The website of Rowayat, a new Egyptian literary journal just launched, and the print magazine isn’t far behind. Founder Sherine ElBanhawy says the magazine aims to embrace Egypt’s hybrid writer, particularly those who write in English, from Waguih Ghali to Ahdaf Soueif to Hedy Habra to the future:
There are a number of Arabic literary magazines in Egypt, ElBanhawy says: Akhbar Eladab, Elkhan Elthaqafeya, A7lamena Eladabeya, Gallery68, Ibda3, Sotour, Adab wa Naqd, and more. But there isn’t a serious literary magazine in English, although, she says, “Egypt has always been the base of a hybridity of writers that express themselves in many languages other than Arabic.”
ElBanhawy said that, for the past three years, the country has been on an emotional roller coaster, “and it’s been thrilling, depressing, exciting, nerve-wracking.” Now it’s time to work, she said, “we have to build,” and “whoever is good at something needs to do it.”
So ElBanhawy was speaking with poet and writing teacher Linda Cleary, and “she got so excited and then I spoke to Amira Aly and voila: Many hours and months later, Rowayat is born.”
Where are they finding writers?
Several ways, ElBanhawy said. First, they’re looking for established authors and soliciting their work. For aspiring writers, Cleary has had more than 1,000 students through her creative-writing courses at Diwan and Darb 1718. And for young writers, Rowayat is running a student-fiction competition.
“There is so much talent in schools and universities waiting to be discovered,” ElBanhawy said. “They deserve this opportunity to shine.”
In contest entries, the Rowayat team is looking for original work, and will look at word choice, sentence fluency, voice, ideas/content, and organization. “But mostly,” they’re looking for “someone who has a great story to tell.”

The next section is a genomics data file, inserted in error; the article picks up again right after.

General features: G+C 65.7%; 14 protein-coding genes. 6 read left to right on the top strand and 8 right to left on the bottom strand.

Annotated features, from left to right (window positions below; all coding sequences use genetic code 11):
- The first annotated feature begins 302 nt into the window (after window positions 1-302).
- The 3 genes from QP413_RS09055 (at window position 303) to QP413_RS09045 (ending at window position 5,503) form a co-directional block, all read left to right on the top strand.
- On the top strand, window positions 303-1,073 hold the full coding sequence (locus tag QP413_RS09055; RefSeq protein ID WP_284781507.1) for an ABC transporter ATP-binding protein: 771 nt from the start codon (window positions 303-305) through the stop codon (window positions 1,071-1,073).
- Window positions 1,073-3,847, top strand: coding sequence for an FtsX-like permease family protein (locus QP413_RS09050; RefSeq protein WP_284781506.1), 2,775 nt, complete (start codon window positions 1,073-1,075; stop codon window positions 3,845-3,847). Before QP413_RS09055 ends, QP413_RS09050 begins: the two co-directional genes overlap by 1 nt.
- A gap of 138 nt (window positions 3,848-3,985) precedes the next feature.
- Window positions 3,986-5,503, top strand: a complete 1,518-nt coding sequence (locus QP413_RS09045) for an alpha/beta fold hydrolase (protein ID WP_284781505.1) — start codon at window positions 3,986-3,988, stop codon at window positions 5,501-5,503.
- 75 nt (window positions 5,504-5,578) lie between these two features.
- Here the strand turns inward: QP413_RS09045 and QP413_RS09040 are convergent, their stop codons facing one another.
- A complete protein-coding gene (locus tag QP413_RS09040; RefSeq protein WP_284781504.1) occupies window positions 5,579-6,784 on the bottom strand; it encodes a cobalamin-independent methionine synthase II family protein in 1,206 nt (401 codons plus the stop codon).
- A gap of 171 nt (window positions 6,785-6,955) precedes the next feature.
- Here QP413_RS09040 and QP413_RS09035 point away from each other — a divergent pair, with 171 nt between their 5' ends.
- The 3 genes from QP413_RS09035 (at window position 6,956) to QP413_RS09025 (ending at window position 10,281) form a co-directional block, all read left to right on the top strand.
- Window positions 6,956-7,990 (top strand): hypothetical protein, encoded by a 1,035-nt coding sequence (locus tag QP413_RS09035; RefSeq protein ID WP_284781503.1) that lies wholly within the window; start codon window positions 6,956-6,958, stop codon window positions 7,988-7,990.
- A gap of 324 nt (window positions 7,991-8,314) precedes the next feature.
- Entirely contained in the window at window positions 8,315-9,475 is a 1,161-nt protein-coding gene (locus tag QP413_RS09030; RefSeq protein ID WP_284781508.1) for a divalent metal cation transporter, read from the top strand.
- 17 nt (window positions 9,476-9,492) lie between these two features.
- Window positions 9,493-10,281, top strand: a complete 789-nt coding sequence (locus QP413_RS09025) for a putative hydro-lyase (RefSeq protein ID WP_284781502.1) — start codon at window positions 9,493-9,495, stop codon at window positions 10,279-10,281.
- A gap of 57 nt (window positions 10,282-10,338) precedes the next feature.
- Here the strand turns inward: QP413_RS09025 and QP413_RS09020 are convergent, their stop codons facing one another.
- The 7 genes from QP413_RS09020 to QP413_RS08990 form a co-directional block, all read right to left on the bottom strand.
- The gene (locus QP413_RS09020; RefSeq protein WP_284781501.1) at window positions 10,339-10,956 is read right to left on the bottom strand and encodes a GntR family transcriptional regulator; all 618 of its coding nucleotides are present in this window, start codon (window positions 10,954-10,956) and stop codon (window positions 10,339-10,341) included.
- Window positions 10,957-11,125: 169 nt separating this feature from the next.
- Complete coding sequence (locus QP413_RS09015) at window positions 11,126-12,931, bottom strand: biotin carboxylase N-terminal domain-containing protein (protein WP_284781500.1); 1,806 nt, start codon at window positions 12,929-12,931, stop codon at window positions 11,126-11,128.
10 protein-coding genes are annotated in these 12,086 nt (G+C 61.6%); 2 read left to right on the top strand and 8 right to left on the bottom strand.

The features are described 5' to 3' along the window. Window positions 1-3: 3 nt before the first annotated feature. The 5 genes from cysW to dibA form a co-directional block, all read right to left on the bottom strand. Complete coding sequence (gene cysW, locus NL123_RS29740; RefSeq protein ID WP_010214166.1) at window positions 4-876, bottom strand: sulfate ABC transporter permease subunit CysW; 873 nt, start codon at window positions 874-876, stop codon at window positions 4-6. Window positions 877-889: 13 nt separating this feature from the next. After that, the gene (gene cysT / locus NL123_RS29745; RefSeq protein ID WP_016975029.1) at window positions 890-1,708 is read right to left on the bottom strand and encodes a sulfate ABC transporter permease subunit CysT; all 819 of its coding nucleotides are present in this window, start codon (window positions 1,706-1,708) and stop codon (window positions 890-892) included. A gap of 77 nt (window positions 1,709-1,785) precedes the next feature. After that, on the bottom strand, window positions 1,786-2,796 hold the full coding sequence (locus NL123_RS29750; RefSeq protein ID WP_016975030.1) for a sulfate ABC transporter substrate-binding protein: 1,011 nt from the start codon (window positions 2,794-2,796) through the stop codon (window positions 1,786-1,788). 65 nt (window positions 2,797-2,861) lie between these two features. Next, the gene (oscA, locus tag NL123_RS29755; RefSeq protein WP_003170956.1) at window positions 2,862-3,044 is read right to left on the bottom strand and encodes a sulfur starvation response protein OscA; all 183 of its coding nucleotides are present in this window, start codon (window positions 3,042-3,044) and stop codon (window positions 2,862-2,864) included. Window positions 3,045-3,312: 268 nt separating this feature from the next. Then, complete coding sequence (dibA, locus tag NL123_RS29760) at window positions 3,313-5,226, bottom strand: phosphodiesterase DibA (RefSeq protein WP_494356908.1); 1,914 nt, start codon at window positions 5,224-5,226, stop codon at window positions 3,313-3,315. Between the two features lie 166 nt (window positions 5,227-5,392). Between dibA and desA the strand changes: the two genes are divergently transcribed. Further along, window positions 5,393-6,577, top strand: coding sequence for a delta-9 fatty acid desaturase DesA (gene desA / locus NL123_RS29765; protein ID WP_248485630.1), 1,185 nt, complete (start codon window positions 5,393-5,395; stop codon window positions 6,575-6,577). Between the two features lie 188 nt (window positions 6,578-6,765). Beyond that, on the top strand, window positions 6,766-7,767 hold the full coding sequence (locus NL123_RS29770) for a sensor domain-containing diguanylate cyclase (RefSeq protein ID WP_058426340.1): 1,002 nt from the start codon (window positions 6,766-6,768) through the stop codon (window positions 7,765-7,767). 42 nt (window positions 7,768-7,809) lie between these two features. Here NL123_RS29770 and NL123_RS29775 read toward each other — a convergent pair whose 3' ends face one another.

Only the winning story will be printed in the magazine, but Rowayat also plans to publish the finalists on the website and social networking sites.
What sort of readers will enjoy Rowayat?
“Anyone who loves reading and writing will love Rowayat,” ElBanhawy said. “Academics, students, foreigners living in Egypt, it’s a great way to read something. It’s a great outlet for writers trying to enter the publishing world, it’s a step.”
What role does the website play?
“What goes in the print magazine won’t be online until one year after it is issued,” ElBanhawy said. “Then the whole issue will go in the archives on the website.”
In the main, the website will be a vehicle through which young people can enter the fiction competition. But it’s “also a resource for people who want to know about writers from Egypt that express themselves in other languages. Our writers page continues to grow and is a great way to discover amazing writers that have emerged from Egypt.”
Plans are to launch the first issue in January 2014 and to have the magazine distributed through all major bookstores in Egypt. “People will be able to subscribe online, too,” ElBanhawy said.
You can find the Rowayat webite:
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